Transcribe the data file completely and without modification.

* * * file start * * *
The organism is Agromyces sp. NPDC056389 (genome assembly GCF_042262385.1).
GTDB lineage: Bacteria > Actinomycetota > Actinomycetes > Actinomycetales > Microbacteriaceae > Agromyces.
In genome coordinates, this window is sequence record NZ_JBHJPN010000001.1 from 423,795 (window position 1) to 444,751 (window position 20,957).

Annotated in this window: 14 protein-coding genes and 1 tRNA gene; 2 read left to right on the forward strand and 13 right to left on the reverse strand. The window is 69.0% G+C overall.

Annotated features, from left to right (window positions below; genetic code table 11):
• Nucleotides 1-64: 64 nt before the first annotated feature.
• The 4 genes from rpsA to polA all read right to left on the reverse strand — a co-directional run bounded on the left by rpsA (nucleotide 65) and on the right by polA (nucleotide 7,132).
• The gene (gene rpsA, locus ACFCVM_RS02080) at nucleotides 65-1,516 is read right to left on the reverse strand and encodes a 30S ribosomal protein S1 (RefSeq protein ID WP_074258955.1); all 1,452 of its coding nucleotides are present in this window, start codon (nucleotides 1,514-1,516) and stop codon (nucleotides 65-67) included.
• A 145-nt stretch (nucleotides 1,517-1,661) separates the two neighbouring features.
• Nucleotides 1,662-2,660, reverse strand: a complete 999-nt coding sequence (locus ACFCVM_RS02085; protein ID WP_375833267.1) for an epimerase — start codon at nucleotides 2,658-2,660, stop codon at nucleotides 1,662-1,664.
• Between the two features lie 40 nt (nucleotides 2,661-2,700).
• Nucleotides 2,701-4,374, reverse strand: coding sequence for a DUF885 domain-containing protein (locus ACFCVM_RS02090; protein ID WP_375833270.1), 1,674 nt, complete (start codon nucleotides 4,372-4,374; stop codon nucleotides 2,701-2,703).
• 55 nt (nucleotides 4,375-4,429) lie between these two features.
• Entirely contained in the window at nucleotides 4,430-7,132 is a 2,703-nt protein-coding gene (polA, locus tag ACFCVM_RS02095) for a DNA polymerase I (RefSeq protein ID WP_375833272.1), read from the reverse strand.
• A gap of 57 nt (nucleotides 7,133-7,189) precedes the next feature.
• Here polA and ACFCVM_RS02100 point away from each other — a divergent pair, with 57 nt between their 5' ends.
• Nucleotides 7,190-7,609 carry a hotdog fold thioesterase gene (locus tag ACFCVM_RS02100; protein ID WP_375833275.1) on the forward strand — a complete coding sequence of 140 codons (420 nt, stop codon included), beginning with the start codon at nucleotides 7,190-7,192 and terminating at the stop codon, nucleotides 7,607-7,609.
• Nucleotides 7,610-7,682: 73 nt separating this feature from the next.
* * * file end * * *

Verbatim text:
The organism is Agromyces sp. NPDC056389 (genome assembly GCF_042262385.1).
GTDB lineage: Bacteria > Actinomycetota > Actinomycetes > Actinomycetales > Microbacteriaceae > Agromyces.
In genome coordinates, this window is sequence record NZ_JBHJPN010000001.1 from 423,795 (window position 1) to 444,751 (window position 20,957).

Annotated in this window: 14 protein-coding genes and 1 tRNA gene; 2 read left to right on the forward strand and 13 right to left on the reverse strand. The window is 69.0% G+C overall.

Annotated features, from left to right (window positions below; genetic code table 11):
• Nucleotides 1-64: 64 nt before the first annotated feature.
• The 4 genes from rpsA to polA all read right to left on the reverse strand — a co-directional run bounded on the left by rpsA (nucleotide 65) and on the right by polA (nucleotide 7,132).
• The gene (gene rpsA, locus ACFCVM_RS02080) at nucleotides 65-1,516 is read right to left on the reverse strand and encodes a 30S ribosomal protein S1 (RefSeq protein ID WP_074258955.1); all 1,452 of its coding nucleotides are present in this window, start codon (nucleotides 1,514-1,516) and stop codon (nucleotides 65-67) included.
• A 145-nt stretch (nucleotides 1,517-1,661) separates the two neighbouring features.
• Nucleotides 1,662-2,660, reverse strand: a complete 999-nt coding sequence (locus ACFCVM_RS02085; protein ID WP_375833267.1) for an epimerase — start codon at nucleotides 2,658-2,660, stop codon at nucleotides 1,662-1,664.
• Between the two features lie 40 nt (nucleotides 2,661-2,700).
• Nucleotides 2,701-4,374, reverse strand: coding sequence for a DUF885 domain-containing protein (locus ACFCVM_RS02090; protein ID WP_375833270.1), 1,674 nt, complete (start codon nucleotides 4,372-4,374; stop codon nucleotides 2,701-2,703).
• 55 nt (nucleotides 4,375-4,429) lie between these two features.
• Entirely contained in the window at nucleotides 4,430-7,132 is a 2,703-nt protein-coding gene (polA, locus tag ACFCVM_RS02095) for a DNA polymerase I (RefSeq protein ID WP_375833272.1), read from the reverse strand.
• A gap of 57 nt (nucleotides 7,133-7,189) precedes the next feature.
• Here polA and ACFCVM_RS02100 point away from each other — a divergent pair, with 57 nt between their 5' ends.
• Nucleotides 7,190-7,609 carry a hotdog fold thioesterase gene (locus tag ACFCVM_RS02100; protein ID WP_375833275.1) on the forward strand — a complete coding sequence of 140 codons (420 nt, stop codon included), beginning with the start codon at nucleotides 7,190-7,192 and terminating at the stop codon, nucleotides 7,607-7,609.
• Nucleotides 7,610-7,682: 73 nt separating this feature from the next.